Block 3 Art students sketch the view from their windows

By Andy Cheese, Teacher of Art

During the first week of remote learning, I wanted to extend students’ drawing skills using a basic theme of ‘looking out the window’.

I supported this task with a sheet on what to focus on when drawing – for example, concentrate on the foreground detail, or make the background more interesting. I also added more support sheets on perspective – one and two-point – if some of the students wanted to complete some exercises while we are working from home.

You can see some of the finished pieces of work below.

dylan hui

By Dylan Hui

george bedford

By George Bedford

jamie bradbury

By Jamie Bradbury

madeline Farley

By Madeline Farley

Matilda (Alejandra-Matilde) Celma Rodriguez-Fonseca - drawing window

By Matilda Celma Rodriguez-Fonseca

 

Living and thinking sustainably

Sustainability

This article was originally published in the Old Bedalian Newsletter 2020.

The whole school community has been doing more to reuse, reduce and recycle in the wake of the climate change campaign that has been dominating the streets and the media, drawing attention to the urgency of the global changes that need to be made.

Bedales hosted a ‘Funeral for the Planet’ earlier this year, where a climate emergency was announced. The event was organised by Bedales Head of Geography Paul Turner, who became one of the UK’s first United Nations-accredited climate change teachers. Bedales’ Geography department has also recently launched the UK’s first climate breakdown scheme of work, collaborating with other teachers and organisations.

Following this, a group of 60 students joined a climate change protest in March, marching from Parliament Square to Buckingham Palace and were encouraged by the amount of support they received from tourists, construction workers and even police officers. Students took part in more protests in Petersfield and in London, with a small group attending a symposium on climate change at the London School of Economics. A number of speakers were present including Lord Stern, Chair of the Grantham Research Institute on Climate Change and the Environment, who addressed the question of, ‘What should individuals, communities, schools and universities do to stop climate change?’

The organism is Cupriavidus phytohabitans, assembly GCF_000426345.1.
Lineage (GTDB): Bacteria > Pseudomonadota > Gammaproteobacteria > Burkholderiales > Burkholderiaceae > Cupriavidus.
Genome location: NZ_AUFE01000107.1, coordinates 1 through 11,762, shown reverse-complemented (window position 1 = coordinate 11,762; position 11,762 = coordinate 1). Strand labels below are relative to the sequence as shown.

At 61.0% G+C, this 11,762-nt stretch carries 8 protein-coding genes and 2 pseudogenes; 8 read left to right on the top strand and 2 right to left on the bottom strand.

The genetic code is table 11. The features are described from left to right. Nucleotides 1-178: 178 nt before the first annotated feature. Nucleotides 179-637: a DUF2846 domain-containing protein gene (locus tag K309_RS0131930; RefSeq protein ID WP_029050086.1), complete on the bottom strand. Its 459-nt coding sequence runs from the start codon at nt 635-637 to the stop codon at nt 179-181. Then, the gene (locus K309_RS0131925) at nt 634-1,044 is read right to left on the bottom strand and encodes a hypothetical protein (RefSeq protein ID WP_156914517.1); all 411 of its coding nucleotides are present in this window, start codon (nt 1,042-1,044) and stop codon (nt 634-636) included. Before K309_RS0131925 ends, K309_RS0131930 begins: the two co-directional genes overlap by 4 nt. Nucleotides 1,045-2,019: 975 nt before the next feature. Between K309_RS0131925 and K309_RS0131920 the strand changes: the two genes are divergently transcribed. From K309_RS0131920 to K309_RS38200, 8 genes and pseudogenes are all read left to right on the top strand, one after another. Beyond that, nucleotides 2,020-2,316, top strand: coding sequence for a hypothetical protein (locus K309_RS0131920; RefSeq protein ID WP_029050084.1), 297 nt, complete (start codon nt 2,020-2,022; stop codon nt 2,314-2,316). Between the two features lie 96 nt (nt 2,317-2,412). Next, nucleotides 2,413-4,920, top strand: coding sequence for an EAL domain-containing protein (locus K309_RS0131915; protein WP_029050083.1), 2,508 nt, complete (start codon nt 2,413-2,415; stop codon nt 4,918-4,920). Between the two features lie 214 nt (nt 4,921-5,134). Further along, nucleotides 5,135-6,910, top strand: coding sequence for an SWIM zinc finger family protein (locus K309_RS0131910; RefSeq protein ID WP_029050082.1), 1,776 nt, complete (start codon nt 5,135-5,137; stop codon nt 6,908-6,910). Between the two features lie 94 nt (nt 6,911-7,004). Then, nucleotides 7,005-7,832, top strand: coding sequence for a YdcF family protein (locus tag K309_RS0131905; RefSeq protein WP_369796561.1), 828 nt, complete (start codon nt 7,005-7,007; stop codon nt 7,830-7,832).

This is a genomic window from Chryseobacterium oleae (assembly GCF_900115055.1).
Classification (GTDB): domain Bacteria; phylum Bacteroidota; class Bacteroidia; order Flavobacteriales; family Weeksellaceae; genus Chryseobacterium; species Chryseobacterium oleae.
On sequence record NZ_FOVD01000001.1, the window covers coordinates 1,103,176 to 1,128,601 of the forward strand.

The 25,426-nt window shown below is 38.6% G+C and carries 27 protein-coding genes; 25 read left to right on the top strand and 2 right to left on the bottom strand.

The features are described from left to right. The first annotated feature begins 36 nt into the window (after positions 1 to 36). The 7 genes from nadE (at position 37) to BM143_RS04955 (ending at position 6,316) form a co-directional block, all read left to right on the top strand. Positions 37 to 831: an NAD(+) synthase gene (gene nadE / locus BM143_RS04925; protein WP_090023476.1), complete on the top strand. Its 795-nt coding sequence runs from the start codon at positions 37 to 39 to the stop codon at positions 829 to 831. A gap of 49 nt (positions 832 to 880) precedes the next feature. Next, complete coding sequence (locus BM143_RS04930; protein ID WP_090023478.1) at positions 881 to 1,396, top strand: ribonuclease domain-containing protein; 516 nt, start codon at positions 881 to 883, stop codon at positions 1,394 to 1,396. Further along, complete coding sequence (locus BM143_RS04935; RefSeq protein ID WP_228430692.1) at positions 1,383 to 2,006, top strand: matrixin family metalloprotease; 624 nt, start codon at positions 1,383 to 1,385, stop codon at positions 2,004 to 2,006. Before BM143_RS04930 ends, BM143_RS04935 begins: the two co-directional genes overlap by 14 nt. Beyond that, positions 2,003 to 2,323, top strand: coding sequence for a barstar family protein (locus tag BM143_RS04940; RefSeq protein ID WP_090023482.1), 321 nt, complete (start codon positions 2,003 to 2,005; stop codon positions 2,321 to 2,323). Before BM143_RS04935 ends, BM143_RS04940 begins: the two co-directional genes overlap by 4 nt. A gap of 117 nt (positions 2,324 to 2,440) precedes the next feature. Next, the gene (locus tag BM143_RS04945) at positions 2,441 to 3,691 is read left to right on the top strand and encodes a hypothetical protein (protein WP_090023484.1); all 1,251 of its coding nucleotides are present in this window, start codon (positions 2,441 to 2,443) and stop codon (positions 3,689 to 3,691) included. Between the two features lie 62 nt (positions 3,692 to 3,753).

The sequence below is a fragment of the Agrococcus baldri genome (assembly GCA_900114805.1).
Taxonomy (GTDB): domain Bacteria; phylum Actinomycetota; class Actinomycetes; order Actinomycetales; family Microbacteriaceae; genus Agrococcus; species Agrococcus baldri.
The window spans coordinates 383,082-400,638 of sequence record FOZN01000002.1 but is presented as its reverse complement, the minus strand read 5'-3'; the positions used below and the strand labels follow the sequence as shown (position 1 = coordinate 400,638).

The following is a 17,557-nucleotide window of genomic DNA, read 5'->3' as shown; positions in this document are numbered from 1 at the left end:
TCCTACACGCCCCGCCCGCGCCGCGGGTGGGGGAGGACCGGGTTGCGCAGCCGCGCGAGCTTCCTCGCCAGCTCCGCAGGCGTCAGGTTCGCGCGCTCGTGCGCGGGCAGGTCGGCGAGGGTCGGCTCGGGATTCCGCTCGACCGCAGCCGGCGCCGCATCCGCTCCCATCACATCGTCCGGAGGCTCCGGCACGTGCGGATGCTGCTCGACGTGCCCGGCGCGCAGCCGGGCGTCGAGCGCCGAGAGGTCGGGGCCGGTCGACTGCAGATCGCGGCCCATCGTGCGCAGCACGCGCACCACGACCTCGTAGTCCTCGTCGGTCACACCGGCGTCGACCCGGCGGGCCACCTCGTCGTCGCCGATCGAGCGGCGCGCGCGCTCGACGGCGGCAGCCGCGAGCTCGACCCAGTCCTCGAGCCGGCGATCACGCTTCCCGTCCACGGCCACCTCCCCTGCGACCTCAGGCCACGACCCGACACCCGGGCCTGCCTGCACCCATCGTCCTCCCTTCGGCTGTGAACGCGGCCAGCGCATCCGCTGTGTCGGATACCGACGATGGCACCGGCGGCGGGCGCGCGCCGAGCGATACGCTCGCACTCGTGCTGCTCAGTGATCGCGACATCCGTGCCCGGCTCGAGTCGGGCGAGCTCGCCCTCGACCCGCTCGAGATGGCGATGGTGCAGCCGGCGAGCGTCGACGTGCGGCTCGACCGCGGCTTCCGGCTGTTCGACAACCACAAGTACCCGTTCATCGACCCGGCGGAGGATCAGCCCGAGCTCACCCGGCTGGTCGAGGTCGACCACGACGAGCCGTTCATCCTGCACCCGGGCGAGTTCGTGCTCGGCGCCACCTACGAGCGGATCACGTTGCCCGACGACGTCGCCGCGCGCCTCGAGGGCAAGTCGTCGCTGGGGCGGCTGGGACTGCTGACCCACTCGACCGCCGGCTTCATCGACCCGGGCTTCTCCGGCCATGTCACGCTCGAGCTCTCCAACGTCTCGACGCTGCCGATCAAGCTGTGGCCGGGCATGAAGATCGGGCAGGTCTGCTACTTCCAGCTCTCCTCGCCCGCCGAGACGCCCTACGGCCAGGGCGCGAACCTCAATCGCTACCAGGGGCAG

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An old-fashioned Bedales fireside

By Clare Jarmy, Head of Able, Gifted & Talented, Oxbridge, Academic Scholars & PRE

It’s a temptation once you’ve been here a while to harken back to the old days as if you were there. The reality is that the Bedales ‘fireside’ – a relaxed evening with music, snacks, games and chatting round a fire – has not been a staple part of the Bedales way of life for a long time, probably not since the times when staying in at the weekend was the norm for everyone. But the important thing about being aware of a school’s history and ethos is that you have a vocabulary, an established set of practices, on which to draw, especially in more challenging times.

So what could have been more appropriate on Thursday night than to spend the evening round the fire with the Bedalians who were still in school – many here to keep working on Art and Design – playing games, chatting, drinking hot chocolate, and listening to music? We had Monopoly, jigsaws, word games, and some very special Star Wars Lego that Clive Burch had saved for such an occasion!

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Conserving the Bedales Archive

Bedales-Archive

Last week Jane Kirby (Old Bedalian and Volunteer Archivist) and Ian Douglas (Librarian) attended a conservation workshop arranged by the School Archivists Group. This organisation brings together staff and volunteers working in over 250 independent schools, who between them share responsibility for looking after a vital part of the national heritage.

Top of the bill on this occasion was expert advice on preserving photographs, film and textiles. Jane and Ian can now confidently distinguish an albumen print from a silver gelatin print, and understand their different preservation needs. We have also been cautiously sniffing our film collection for signs of the dreaded ‘vinegar syndrome’.